CDF and core and peripheral use

89 views
Skip to first unread message

Thomas Collins FAL

unread,
Mar 31, 2021, 4:45:49 AM3/31/21
to ctmm R user group

Hi all,

A question regarding the relationship between the CDF in regards to core and peripheral use.

I want to use CDF to acknowledge the probability of use for a given location. So, where in a group of groups distribution is an event (there are many groups living in close proximity on a peninsula)? I’m getting flak from my supervisor for using CDF in this ’raw form’. I had thought that it was acceptable to take the CDF values of locations and plot them for different reproductive groups asking whether there were differences among those groups.  

What the supervisor wants appears to be categories of use – so the core and the periphery. To me, I have shown these areas with the CDF value – it shows the 50% and the 95% quite clearly, and I will surely discuss core- and peripheral-use in my write up (a masters project). But, in my head, it isn’t that they either occur in the core or the periphery, it’s just that there are differences. 

Christen, you discuss core home range in “A new kernel density estimator for…” (P. 578). I understand from this that core (50%) use is a good benchmark because of its relationship to the median. I have also read Powell who encourages the most "parsimonious simplification" and to think of the biological reasoning behind using thresholds. In my case, I am asking if there is a difference between those reproductive groups? I think it worth remembering that groups are separated somewhat arbitrarily, right? Groups still interact with regularity.   

My questions:

Is my thinking about this all wrong? 

could it be dogmatic to use core/periphery?

Am I doing something crazy by discussing CDF in a bounded but continuous way? 


i suppose my main question is, can anyone please point me toward literature that discusses these themes?


Very best and many thanks,

Tom


 


Christen Fleming

unread,
Mar 31, 2021, 2:45:56 PM3/31/21
to ctmm R user group
Hi Tom,

If I understand your inquiry, I would say that the general advice of the statistics literature is to avoid categorizing/discretizing continuous variables if you can help it:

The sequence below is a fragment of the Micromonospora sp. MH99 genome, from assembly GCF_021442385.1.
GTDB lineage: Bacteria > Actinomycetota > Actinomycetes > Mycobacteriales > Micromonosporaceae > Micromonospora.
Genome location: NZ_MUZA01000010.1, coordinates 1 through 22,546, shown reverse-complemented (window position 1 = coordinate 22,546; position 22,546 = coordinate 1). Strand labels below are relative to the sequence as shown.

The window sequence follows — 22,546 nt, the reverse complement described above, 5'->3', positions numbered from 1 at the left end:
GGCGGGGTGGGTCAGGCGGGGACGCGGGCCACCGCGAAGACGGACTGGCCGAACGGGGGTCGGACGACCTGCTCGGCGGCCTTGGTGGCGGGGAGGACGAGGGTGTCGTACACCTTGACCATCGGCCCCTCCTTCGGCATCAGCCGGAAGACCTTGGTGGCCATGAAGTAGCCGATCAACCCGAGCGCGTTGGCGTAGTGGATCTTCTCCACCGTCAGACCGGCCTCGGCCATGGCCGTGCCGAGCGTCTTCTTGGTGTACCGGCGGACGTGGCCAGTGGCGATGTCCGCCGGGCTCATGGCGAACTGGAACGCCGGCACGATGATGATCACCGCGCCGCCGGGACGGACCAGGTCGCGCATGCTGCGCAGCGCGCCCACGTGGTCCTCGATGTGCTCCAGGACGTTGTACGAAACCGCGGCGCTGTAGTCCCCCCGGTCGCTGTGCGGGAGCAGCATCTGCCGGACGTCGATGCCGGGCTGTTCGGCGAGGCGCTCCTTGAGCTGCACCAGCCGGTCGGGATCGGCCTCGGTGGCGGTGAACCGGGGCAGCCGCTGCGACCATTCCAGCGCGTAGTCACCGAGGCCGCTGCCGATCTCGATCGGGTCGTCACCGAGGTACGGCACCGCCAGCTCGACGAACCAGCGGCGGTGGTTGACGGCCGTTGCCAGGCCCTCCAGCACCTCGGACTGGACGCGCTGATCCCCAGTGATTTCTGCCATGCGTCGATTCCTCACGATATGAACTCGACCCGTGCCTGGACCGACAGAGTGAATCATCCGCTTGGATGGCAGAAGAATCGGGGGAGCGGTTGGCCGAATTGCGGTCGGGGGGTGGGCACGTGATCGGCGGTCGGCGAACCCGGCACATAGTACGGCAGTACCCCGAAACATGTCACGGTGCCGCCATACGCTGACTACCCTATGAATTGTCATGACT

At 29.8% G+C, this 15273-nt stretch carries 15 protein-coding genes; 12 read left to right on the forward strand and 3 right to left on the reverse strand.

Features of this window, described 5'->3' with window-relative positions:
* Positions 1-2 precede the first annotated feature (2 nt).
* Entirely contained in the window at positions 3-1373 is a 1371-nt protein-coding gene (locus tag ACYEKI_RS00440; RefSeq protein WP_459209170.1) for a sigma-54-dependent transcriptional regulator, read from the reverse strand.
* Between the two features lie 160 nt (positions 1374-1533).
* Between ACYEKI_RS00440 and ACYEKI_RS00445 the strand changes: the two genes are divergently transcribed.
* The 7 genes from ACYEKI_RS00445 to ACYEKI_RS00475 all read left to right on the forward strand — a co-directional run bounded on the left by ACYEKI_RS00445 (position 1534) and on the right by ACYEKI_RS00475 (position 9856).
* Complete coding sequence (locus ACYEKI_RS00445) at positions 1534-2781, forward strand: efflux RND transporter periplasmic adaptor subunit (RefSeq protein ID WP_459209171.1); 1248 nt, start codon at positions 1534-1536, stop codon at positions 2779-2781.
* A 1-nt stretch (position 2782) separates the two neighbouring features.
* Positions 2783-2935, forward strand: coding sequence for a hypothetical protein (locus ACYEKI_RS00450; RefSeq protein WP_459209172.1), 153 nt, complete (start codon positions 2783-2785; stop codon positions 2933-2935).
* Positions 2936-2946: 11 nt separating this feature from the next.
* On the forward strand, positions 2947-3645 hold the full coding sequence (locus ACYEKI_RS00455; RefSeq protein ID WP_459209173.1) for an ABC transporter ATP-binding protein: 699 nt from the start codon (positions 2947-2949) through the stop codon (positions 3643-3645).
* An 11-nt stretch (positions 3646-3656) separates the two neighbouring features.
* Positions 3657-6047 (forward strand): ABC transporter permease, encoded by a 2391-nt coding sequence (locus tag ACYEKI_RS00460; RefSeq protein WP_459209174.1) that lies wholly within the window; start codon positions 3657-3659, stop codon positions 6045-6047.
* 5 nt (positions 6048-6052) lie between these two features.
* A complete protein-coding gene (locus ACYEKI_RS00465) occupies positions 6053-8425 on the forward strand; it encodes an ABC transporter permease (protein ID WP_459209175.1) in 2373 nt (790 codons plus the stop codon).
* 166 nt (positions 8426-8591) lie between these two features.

When reporting a predicted area of use (which has to summarize an entire distribution), I think it's a little more understandable to make a choice.

Best,
Chris

Thomas Collins FAL

unread,
Apr 2, 2021, 9:38:26 AM4/2/21
to ctmm R user group
Thanks for that, Christen. 

best, 

T

Patrick Green

unread,
Oct 11, 2021, 4:53:40 PM10/11/21
to ctmm R user group
Hi Tom and Chris,

I had a follow-up to this thread that I'm hoping you can help me with. I'm planning to use the same data that Tom used to calculate a metric of "territory value"--the idea being that an event (here, a fight) that occurs closer to the focal group's territory center, as opposed to the rival group's territory center, should be won more often by the focal group. I was thinking that I could calculate the CDF values for each group relative to the location of the event and simply subtract them: focal CDF - rival CDF. In this case, more negative values would represent a fight closer to the focal group's center (e.g., focal group core = 0 CDF, rival group periphery = 1 CDF, relative score = -1).

Is it feasible to use the CDF in this way: as a continuous variable that can be manipulated and included as a predictor in a mixed model? I just want to make sure there isn't any statistical or other reason for avoiding using this metric in this way.

Happy to clarify if this question is confusing, and thanks very much for the help!

Patrick

Christen Fleming

unread,
Oct 12, 2021, 1:45:47 PM10/12/21
to ctmm R user group
Hi Patrick,

I would think that density (PDF) dependence would make more sense for these kinds of interactions. Also, I don't know what other predictors you are considering, but having attraction to your own group's density would interact strongly with any predictor that explains site fidelity.

You might also look at the literature on MHRA scent marks for ideas.

Best,
Chris
Reply all
Reply to author
Forward
0 new messages